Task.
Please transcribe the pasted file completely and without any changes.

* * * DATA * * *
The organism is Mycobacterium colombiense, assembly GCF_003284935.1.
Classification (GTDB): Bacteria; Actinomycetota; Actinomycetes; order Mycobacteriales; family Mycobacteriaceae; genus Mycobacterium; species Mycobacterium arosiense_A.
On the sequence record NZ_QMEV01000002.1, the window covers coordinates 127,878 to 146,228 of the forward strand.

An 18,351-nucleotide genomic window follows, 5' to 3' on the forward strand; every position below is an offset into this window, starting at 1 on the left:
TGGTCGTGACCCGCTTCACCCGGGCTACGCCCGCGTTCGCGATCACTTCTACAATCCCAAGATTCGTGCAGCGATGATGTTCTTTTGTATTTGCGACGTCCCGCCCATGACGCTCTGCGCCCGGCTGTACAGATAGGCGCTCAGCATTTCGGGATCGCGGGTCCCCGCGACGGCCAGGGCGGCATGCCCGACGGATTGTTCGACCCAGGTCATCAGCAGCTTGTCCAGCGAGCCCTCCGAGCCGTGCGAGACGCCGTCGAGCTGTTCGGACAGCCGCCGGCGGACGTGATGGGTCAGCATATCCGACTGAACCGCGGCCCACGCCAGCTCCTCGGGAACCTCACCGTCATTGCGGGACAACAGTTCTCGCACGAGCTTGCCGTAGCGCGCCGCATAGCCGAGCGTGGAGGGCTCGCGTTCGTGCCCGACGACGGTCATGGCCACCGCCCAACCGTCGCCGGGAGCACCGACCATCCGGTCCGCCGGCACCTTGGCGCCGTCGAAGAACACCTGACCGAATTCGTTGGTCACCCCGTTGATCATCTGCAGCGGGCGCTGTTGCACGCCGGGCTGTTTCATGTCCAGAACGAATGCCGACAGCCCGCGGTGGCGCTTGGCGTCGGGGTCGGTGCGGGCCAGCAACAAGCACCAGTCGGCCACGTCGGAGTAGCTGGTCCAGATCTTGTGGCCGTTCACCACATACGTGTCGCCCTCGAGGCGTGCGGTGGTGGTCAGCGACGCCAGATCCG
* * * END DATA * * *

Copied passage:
The organism is Mycobacterium colombiense, assembly GCF_003284935.1.
Classification (GTDB): Bacteria; Actinomycetota; Actinomycetes; order Mycobacteriales; family Mycobacteriaceae; genus Mycobacterium; species Mycobacterium arosiense_A.
On the sequence record NZ_QMEV01000002.1, the window covers coordinates 127,878 to 146,228 of the forward strand.

An 18,351-nucleotide genomic window follows, 5' to 3' on the forward strand; every position below is an offset into this window, starting at 1 on the left:
TGGTCGTGACCCGCTTCACCCGGGCTACGCCCGCGTTCGCGATCACTTCTACAATCCCAAGATTCGTGCAGCGATGATGTTCTTTTGTATTTGCGACGTCCCGCCCATGACGCTCTGCGCCCGGCTGTACAGATAGGCGCTCAGCATTTCGGGATCGCGGGTCCCCGCGACGGCCAGGGCGGCATGCCCGACGGATTGTTCGACCCAGGTCATCAGCAGCTTGTCCAGCGAGCCCTCCGAGCCGTGCGAGACGCCGTCGAGCTGTTCGGACAGCCGCCGGCGGACGTGATGGGTCAGCATATCCGACTGAACCGCGGCCCACGCCAGCTCCTCGGGAACCTCACCGTCATTGCGGGACAACAGTTCTCGCACGAGCTTGCCGTAGCGCGCCGCATAGCCGAGCGTGGAGGGCTCGCGTTCGTGCCCGACGACGGTCATGGCCACCGCCCAACCGTCGCCGGGAGCACCGACCATCCGGTCCGCCGGCACCTTGGCGCCGTCGAAGAACACCTGACCGAATTCGTTGGTCACCCCGTTGATCATCTGCAGCGGGCGCTGTTGCACGCCGGGCTGTTTCATGTCCAGAACGAATGCCGACAGCCCGCGGTGGCGCTTGGCGTCGGGGTCGGTGCGGGCCAGCAACAAGCACCAGTCGGCCACGTCGGAGTAGCTGGTCCAGATCTTGTGGCCGTTCACCACATACGTGTCGCCCTCGAGGCGTGCGGTGGTGGTCAGCGACGCCAGATCCG